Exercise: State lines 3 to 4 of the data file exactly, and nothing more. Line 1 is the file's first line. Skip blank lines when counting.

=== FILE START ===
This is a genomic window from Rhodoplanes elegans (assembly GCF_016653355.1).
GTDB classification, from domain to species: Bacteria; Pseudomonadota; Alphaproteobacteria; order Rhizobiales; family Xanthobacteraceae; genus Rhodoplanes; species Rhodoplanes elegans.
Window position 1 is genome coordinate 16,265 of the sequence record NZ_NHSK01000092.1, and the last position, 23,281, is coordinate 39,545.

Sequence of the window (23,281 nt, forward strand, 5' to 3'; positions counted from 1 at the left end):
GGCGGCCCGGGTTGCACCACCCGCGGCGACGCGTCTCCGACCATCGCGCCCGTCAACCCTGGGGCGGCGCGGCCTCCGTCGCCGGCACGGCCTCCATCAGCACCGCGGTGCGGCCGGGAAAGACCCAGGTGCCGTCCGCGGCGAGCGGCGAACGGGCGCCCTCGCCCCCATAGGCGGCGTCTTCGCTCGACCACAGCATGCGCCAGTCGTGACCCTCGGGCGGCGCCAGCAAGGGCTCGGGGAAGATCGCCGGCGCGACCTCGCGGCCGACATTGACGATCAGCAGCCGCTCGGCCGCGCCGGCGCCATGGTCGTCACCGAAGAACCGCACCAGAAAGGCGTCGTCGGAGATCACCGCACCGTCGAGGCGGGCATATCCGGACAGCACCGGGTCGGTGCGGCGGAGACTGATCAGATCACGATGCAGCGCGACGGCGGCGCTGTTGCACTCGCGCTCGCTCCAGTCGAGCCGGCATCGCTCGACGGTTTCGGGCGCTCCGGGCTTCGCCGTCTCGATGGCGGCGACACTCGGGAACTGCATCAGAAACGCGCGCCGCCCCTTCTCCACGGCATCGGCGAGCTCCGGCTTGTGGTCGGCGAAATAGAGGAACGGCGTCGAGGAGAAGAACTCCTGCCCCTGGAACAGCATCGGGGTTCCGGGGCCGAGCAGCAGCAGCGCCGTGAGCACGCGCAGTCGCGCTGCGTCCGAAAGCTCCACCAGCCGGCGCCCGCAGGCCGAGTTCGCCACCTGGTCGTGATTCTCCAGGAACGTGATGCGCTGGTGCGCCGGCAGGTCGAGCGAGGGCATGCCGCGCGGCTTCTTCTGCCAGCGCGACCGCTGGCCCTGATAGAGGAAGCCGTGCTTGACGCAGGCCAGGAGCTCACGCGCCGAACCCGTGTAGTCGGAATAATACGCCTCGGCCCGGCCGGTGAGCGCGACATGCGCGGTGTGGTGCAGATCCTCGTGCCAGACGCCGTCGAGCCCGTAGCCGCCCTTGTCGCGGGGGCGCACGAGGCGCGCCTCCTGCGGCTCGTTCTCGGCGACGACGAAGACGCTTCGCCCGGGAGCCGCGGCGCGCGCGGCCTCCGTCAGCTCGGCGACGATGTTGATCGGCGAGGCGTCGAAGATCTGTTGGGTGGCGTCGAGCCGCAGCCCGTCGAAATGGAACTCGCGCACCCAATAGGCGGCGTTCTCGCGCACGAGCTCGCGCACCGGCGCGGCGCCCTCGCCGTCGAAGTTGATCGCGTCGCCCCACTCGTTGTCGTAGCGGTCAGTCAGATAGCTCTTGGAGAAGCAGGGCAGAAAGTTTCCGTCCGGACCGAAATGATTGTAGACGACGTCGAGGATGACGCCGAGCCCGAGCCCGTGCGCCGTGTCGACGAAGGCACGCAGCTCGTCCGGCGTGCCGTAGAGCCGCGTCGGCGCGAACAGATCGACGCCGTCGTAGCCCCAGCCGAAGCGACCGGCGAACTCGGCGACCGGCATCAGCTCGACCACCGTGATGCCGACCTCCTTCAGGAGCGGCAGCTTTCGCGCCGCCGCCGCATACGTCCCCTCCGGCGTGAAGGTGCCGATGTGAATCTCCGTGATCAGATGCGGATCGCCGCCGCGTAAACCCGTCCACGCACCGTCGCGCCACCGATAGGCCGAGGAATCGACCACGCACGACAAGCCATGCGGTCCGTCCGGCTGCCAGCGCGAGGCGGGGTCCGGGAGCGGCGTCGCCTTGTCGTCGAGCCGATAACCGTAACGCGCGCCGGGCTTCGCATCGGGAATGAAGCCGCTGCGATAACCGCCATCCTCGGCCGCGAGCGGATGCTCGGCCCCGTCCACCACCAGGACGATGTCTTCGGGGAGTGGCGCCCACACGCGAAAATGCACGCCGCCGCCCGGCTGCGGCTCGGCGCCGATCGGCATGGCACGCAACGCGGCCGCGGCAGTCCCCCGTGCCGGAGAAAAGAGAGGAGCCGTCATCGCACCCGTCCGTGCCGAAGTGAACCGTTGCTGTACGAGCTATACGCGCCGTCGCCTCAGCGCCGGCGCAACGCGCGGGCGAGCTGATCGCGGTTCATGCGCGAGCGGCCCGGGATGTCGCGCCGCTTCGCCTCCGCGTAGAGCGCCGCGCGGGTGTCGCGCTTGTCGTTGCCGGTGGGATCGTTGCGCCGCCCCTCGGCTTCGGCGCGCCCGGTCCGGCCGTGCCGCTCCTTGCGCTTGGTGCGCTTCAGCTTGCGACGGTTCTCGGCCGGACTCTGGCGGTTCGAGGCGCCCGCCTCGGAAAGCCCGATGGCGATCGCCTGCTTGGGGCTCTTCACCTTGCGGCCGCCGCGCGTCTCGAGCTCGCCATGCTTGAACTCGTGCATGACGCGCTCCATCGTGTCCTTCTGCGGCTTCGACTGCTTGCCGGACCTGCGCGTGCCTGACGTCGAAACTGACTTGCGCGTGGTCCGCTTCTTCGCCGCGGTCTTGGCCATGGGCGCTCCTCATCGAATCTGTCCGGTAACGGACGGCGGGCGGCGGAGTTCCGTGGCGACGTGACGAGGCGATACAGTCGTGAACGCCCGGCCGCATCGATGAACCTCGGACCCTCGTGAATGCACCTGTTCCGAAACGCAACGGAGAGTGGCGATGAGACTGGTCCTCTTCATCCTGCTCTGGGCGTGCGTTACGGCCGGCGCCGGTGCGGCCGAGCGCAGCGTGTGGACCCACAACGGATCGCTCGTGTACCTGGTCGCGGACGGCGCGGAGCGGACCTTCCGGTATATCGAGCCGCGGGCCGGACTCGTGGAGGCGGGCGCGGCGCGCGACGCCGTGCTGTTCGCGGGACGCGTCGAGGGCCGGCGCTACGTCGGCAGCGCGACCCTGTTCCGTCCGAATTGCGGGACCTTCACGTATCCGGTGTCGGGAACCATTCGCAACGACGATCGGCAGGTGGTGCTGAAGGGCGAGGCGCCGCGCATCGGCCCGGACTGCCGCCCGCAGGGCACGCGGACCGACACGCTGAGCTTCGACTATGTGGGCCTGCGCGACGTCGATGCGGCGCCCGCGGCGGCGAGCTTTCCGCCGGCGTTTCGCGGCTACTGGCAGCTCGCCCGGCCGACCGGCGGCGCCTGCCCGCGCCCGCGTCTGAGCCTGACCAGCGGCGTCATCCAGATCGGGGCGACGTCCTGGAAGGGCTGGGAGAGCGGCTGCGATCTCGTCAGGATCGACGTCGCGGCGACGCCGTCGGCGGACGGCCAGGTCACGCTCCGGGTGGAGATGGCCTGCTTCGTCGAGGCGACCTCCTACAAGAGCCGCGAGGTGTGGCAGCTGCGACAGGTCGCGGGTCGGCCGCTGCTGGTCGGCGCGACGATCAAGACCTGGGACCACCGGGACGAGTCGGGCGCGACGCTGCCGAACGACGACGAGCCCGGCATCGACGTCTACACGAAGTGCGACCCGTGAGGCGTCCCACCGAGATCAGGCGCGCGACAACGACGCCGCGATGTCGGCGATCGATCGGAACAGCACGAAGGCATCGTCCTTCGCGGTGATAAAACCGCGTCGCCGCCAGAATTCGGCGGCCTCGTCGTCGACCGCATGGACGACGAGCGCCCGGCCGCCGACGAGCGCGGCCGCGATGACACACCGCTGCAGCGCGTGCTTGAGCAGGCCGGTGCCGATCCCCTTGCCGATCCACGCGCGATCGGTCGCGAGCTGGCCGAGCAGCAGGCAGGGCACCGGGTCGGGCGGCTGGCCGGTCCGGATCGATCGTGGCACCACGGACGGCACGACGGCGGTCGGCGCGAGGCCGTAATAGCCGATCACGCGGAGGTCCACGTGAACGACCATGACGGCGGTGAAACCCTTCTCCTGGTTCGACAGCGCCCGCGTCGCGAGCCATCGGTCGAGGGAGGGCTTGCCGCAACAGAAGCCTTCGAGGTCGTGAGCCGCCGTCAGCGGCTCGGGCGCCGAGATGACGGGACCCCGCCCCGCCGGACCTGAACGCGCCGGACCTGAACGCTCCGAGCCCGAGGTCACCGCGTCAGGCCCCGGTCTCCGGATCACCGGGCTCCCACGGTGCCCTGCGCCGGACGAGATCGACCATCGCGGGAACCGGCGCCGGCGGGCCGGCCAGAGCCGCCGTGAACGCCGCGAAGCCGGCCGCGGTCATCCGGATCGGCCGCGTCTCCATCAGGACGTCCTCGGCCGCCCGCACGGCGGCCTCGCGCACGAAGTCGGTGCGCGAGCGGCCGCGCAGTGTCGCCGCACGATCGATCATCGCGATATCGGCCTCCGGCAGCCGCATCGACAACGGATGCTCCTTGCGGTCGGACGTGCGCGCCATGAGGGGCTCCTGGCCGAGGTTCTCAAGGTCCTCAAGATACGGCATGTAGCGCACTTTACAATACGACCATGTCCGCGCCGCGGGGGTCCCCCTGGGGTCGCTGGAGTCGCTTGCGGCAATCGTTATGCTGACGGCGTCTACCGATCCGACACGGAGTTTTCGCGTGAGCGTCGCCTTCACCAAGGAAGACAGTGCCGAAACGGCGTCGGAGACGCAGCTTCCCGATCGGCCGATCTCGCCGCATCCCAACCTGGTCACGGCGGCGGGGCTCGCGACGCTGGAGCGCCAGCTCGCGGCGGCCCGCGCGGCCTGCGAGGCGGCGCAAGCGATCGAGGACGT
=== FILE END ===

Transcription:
Window position 1 is genome coordinate 16,265 of the sequence record NZ_NHSK01000092.1, and the last position, 23,281, is coordinate 39,545.

Sequence of the window (23,281 nt, forward strand, 5' to 3'; positions counted from 1 at the left end):